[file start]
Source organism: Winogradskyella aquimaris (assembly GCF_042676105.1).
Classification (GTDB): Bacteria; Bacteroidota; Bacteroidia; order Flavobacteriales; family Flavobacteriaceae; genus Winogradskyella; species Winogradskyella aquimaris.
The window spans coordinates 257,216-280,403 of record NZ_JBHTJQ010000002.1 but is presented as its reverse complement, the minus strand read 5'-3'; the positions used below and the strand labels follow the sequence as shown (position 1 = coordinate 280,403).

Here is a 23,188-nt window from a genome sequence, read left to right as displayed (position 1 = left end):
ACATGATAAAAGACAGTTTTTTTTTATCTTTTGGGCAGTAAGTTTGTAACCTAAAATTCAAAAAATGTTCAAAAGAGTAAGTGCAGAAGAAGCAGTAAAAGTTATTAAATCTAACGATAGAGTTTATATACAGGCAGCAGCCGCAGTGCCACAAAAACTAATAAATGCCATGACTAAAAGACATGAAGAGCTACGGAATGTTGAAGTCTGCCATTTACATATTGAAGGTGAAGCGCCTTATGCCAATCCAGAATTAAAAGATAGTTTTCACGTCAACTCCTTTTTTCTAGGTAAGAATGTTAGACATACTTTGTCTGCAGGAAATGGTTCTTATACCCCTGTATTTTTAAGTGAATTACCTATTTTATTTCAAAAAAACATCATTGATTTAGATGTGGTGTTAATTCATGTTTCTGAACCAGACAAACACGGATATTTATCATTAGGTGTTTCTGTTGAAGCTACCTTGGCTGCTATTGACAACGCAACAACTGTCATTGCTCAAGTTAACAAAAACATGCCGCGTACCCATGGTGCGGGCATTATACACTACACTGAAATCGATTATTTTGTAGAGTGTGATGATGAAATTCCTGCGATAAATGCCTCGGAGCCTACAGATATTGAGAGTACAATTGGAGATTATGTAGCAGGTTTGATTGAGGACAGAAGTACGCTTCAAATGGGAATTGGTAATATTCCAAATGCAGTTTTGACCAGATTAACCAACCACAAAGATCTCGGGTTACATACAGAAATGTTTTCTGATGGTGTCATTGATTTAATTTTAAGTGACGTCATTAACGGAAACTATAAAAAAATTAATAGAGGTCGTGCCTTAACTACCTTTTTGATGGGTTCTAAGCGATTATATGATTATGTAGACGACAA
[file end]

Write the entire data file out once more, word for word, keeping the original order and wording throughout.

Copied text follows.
Source organism: Winogradskyella aquimaris (assembly GCF_042676105.1).
Classification (GTDB): Bacteria; Bacteroidota; Bacteroidia; order Flavobacteriales; family Flavobacteriaceae; genus Winogradskyella; species Winogradskyella aquimaris.
The window spans coordinates 257,216-280,403 of record NZ_JBHTJQ010000002.1 but is presented as its reverse complement, the minus strand read 5'-3'; the positions used below and the strand labels follow the sequence as shown (position 1 = coordinate 280,403).

Here is a 23,188-nt window from a genome sequence, read left to right as displayed (position 1 = left end):
ACATGATAAAAGACAGTTTTTTTTTATCTTTTGGGCAGTAAGTTTGTAACCTAAAATTCAAAAAATGTTCAAAAGAGTAAGTGCAGAAGAAGCAGTAAAAGTTATTAAATCTAACGATAGAGTTTATATACAGGCAGCAGCCGCAGTGCCACAAAAACTAATAAATGCCATGACTAAAAGACATGAAGAGCTACGGAATGTTGAAGTCTGCCATTTACATATTGAAGGTGAAGCGCCTTATGCCAATCCAGAATTAAAAGATAGTTTTCACGTCAACTCCTTTTTTCTAGGTAAGAATGTTAGACATACTTTGTCTGCAGGAAATGGTTCTTATACCCCTGTATTTTTAAGTGAATTACCTATTTTATTTCAAAAAAACATCATTGATTTAGATGTGGTGTTAATTCATGTTTCTGAACCAGACAAACACGGATATTTATCATTAGGTGTTTCTGTTGAAGCTACCTTGGCTGCTATTGACAACGCAACAACTGTCATTGCTCAAGTTAACAAAAACATGCCGCGTACCCATGGTGCGGGCATTATACACTACACTGAAATCGATTATTTTGTAGAGTGTGATGATGAAATTCCTGCGATAAATGCCTCGGAGCCTACAGATATTGAGAGTACAATTGGAGATTATGTAGCAGGTTTGATTGAGGACAGAAGTACGCTTCAAATGGGAATTGGTAATATTCCAAATGCAGTTTTGACCAGATTAACCAACCACAAAGATCTCGGGTTACATACAGAAATGTTTTCTGATGGTGTCATTGATTTAATTTTAAGTGACGTCATTAACGGAAACTATAAAAAAATTAATAGAGGTCGTGCCTTAACTACCTTTTTGATGGGTTCTAAGCGATTATATGATTATGTAGACGACAA